Amy Cooper, white woman charged in racist NYC run-in, made a 2nd 911 call
Cooper did not enter a plea to a misdemeanor charge at an arraignment hearing
Amy Cooper, the white woman charged with filing a false police report for calling 911 during a videotaped dispute with a Black man in New York's Central Park in May, could resolve the case by participating in a program to educate her and the community "on the harm caused by such actions," a prosecutor said Wednesday.
Cooper appeared by video at an arraignment but did not enter a plea to the misdemeanor charge. The case, which had been on hold because of the coronavirus pandemic after garnering worldwide attention, was adjourned until Nov. 17 to allow prosecutors and her lawyer to work on a possible resolution.
Cooper made two 911 calls about the encounter, prosecutors said. In the call captured on a widely seen video of their exchange, she claimed the man was threatening her. In the second, previously unreported call, prosecutors said Cooper falsely alleged the man had "tried to assault her."
"Using the police in a way that is both racially offensive and designed to intimidate is something that can't be ignored. Therefore we charged her," said Assistant District Attorney Joan Illuzzi-Orbon, whose last high-profile prosecution sent Harvey Weinstein to prison in March for rape.
Illuzzi didn't get into details on what actions Cooper might be required to take, but said the 40-year-old former investment portfolio manager would have to take responsibility for her actions.
The criminal process "can be an opportunity for introspection and education," Illuzzi said. The range of options could include some type of racial sensitivity training or a public awareness campaign.
In a statement, Manhattan District Attorney Cyrus Vance Jr. said his office "will pursue a resolution of this case which holds Ms. Cooper accountable while healing our community, restoring justice, and deterring others from perpetuating this racist practice."
Fired from her job
Cooper drew widespread condemnation and was fired from her job at investment firm Franklin Templeton after frantically calling 911 to claim she was being threatened by "an African American man," bird watcher Christian Cooper, who had confronted her for walking her dog without a leash.
On the video Christian Cooper recorded of Amy Cooper, he sounded calm and appeared to keep a safe distance from her.
In the video posted on social media, Christian Cooper claimed her cocker spaniel was "tearing through the plantings" in the Ramble, a secluded section of Central Park popular with bird watchers, and told her she should go to another part of the park. When she refused, he pulled out dog treats, causing her to scream at him to not come near her dog.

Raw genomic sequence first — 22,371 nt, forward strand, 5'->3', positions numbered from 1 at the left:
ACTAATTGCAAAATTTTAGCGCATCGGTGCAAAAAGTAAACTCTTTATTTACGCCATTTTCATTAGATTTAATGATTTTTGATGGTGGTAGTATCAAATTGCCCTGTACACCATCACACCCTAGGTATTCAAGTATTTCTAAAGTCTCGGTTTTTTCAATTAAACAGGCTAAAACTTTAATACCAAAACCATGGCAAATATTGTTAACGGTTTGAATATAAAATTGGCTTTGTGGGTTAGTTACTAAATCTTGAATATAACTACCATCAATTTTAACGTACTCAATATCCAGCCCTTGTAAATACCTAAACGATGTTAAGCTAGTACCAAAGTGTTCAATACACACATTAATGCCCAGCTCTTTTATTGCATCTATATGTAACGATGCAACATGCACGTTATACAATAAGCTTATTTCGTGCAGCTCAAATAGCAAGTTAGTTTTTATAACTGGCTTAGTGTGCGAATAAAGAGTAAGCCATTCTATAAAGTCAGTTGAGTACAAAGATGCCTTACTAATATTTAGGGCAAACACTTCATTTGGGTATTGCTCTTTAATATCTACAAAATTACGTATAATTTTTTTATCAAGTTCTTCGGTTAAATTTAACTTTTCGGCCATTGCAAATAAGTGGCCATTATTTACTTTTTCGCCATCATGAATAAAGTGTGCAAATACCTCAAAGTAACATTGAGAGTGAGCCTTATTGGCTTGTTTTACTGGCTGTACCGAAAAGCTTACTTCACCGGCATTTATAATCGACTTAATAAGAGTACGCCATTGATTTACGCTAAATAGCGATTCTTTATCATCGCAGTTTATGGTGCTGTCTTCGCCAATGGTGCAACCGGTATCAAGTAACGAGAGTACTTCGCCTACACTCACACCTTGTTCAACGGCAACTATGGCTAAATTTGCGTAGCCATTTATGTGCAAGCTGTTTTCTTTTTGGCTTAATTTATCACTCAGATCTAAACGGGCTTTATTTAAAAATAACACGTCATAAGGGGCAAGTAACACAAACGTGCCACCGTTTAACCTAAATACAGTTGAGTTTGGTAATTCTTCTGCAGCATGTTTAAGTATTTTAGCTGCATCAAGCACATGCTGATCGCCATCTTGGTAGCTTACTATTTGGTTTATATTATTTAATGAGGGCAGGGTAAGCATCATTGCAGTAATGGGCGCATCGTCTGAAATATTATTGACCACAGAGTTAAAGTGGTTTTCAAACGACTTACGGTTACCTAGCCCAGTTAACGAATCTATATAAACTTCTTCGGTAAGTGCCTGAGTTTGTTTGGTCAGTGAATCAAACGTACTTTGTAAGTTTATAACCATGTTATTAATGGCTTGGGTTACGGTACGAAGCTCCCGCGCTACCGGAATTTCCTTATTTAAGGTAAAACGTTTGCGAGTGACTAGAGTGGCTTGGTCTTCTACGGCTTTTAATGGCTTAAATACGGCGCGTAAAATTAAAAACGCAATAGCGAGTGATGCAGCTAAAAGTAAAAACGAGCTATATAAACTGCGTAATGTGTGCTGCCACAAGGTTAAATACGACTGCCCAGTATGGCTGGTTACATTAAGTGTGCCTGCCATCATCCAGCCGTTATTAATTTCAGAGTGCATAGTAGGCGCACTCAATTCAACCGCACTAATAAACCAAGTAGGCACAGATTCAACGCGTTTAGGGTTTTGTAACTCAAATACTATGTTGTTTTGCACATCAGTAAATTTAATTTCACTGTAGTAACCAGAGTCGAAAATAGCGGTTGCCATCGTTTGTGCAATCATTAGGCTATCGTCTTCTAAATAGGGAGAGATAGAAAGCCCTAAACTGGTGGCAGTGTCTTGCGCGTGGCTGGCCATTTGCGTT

Amy Cooper also warned him she would summon police unless he stopped recording.
"I'm going to tell them there's an African American man threatening my life," Amy Cooper is heard saying in the video as she pulls down her face mask and struggles to control her dog.
"Please call the cops," said Christian Cooper, who is not related to Amy Cooper.
"There's an African American man, I'm in Central Park, he is recording me and threatening myself and my dog. Please send the cops immediately!" she said during the 911 call before the recording stops. A 911 dispatcher provided prosecutors with a sworn affidavit regarding the calls.
Police said that by the time officers responded, Amy and Christian Cooper were both gone.
After the backlash, Amy Cooper released an apology through a public relations service, saying she "reacted emotionally and made false assumptions about his intentions."
"He had every right to request that I leash my dog in an area where it was required," she said in the written statement. "I am well aware of the pain that misassumptions and insensitive statements about race cause and would never have imagined that I would be involved in the type of incident that occurred with Chris."
Watch | Christian Cooper responds to apology made by Amy Cooper:
Amy Cooper's 911 calls, which happened the same day that George Floyd died in Minneapolis police custody, were seen by many as a stark example of everyday racism and fuelled outrage in the period leading up to street protests sparked by Floyd's death.
It also inspired New York state lawmakers in June to pass a law that makes it easier under civil rights laws to sue an individual who calls a police officer on someone "without reason" because of their background, including race and national origin.
Cooper was charged under an existing false-report law that's been long on the books and doesn't reference race.
"Fortunately, no one was injured or killed in the police response to Ms. Cooper's hoax," said Vance.